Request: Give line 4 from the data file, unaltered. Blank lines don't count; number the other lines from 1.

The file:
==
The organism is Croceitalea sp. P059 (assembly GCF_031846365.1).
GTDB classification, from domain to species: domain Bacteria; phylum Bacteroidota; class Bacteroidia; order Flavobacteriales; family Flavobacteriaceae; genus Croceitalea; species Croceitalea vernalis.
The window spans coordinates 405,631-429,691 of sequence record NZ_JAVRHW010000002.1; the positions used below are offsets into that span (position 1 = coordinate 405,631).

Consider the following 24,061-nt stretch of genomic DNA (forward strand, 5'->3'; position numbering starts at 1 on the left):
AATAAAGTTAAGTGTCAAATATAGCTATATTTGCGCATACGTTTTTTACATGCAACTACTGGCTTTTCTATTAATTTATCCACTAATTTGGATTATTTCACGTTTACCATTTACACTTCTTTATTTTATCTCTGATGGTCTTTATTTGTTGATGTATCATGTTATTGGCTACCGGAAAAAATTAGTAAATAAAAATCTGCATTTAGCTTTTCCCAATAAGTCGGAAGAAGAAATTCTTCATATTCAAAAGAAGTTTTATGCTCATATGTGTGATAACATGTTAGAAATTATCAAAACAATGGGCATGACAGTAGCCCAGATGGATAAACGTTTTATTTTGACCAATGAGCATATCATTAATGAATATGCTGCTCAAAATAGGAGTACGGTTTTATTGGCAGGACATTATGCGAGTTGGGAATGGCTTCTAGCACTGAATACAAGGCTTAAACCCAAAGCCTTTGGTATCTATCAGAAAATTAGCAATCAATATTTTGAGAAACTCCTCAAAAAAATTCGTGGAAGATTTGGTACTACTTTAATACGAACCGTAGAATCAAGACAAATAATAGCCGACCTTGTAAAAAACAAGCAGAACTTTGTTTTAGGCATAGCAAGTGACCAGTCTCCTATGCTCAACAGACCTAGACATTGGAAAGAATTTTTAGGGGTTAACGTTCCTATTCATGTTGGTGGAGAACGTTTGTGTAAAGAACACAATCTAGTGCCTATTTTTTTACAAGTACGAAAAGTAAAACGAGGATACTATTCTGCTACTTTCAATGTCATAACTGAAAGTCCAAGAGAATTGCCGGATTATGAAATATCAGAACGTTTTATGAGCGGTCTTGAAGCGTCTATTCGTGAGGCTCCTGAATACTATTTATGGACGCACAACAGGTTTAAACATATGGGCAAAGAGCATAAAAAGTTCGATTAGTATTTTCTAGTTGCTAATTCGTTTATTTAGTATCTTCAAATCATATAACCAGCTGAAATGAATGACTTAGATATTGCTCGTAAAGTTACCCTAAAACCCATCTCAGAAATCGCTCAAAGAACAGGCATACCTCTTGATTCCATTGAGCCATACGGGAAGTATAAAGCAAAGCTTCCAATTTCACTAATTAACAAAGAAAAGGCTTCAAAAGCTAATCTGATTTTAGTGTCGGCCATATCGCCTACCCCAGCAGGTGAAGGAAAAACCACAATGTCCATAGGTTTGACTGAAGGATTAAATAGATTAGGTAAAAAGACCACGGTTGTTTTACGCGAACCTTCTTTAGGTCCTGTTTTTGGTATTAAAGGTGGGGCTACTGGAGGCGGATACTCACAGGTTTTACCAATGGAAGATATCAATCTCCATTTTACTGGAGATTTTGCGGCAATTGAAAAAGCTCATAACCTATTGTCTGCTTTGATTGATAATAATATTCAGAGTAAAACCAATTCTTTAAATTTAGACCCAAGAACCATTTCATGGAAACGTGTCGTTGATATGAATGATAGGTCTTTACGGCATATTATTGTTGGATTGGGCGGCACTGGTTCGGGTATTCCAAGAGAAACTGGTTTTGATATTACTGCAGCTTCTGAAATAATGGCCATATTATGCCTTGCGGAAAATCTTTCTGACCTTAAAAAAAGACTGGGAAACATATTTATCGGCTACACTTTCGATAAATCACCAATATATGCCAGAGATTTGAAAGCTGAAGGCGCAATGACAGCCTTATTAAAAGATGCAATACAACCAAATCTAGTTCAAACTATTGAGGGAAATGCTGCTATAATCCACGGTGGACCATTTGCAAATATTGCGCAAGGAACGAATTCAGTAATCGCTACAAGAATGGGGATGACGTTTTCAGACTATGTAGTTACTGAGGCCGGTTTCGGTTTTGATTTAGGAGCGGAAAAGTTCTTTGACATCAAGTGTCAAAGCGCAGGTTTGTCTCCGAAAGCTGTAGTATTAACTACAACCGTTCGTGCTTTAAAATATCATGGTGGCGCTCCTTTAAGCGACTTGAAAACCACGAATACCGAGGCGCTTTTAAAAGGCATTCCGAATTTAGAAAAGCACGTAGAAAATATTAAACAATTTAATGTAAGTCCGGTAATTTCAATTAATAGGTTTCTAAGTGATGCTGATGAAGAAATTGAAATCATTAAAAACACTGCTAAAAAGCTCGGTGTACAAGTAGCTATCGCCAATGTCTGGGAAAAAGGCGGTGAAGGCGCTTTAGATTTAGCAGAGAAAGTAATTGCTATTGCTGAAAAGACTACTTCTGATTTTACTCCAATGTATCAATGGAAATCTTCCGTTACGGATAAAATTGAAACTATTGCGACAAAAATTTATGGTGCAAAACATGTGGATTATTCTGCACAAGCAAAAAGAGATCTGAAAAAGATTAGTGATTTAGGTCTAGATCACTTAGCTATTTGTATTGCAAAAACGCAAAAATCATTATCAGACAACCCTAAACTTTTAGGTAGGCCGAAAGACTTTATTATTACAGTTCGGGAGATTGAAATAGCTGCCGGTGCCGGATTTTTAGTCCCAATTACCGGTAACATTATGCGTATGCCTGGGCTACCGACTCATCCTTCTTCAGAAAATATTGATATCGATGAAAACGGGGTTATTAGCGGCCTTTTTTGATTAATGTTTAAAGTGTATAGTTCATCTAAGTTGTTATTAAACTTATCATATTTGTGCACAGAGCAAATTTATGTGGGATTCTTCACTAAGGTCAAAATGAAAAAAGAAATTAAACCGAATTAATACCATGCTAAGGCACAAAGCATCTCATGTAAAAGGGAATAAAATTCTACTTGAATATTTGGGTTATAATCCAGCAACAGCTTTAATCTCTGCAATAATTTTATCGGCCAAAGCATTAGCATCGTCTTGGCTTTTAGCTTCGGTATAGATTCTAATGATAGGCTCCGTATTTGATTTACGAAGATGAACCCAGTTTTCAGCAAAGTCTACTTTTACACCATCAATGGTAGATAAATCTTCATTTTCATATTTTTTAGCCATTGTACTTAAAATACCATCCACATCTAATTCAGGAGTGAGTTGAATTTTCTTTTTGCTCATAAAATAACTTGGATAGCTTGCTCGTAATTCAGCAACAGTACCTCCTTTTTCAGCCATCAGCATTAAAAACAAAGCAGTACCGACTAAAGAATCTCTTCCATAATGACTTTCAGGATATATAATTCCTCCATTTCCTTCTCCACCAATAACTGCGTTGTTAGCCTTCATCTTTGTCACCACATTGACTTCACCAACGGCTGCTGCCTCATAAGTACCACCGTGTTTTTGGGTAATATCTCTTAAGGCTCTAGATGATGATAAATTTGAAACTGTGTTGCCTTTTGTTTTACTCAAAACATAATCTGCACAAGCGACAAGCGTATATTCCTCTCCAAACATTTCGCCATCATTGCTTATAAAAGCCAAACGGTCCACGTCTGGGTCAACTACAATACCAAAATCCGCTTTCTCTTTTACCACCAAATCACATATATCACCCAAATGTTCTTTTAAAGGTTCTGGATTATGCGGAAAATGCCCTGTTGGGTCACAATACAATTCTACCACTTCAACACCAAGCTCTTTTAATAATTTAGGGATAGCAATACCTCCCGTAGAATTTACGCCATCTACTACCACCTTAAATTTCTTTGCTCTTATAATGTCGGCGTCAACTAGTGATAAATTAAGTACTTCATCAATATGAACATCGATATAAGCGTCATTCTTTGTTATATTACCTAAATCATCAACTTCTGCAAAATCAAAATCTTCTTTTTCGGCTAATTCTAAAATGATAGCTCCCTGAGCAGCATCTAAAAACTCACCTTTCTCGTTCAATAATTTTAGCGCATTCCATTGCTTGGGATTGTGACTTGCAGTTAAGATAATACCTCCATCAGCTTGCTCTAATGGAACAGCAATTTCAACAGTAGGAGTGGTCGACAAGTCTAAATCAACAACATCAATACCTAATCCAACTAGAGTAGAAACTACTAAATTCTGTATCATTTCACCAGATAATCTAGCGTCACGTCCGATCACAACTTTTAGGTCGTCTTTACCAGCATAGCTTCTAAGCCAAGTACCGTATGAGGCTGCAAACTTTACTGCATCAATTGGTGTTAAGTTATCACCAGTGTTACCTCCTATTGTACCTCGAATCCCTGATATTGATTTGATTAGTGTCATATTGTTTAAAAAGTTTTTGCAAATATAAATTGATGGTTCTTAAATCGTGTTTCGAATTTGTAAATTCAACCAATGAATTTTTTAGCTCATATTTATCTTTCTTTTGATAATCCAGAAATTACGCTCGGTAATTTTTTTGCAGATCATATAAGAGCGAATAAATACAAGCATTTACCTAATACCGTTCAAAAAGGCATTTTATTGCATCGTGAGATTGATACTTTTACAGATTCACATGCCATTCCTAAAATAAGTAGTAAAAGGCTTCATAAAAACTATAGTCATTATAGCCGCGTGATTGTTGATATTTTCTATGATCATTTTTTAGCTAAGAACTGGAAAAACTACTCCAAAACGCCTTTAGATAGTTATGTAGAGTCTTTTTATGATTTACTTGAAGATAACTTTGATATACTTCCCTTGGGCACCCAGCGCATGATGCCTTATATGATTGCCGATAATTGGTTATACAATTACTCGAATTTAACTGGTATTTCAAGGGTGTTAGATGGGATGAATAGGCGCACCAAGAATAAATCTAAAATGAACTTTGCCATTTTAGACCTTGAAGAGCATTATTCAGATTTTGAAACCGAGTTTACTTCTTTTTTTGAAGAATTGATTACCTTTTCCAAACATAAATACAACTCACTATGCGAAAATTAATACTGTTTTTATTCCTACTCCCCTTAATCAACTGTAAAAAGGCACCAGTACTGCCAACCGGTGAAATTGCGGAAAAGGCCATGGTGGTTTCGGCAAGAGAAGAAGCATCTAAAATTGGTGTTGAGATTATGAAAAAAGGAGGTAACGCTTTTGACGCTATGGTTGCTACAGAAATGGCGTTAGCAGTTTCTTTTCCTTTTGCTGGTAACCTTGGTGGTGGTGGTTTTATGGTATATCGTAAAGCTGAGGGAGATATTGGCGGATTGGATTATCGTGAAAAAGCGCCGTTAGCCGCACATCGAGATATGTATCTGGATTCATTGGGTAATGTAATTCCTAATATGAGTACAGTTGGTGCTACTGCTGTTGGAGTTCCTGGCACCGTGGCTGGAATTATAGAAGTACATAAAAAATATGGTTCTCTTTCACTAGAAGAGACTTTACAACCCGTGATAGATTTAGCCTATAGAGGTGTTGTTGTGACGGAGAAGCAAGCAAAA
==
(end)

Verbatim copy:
Consider the following 24,061-nt stretch of genomic DNA (forward strand, 5'->3'; position numbering starts at 1 on the left):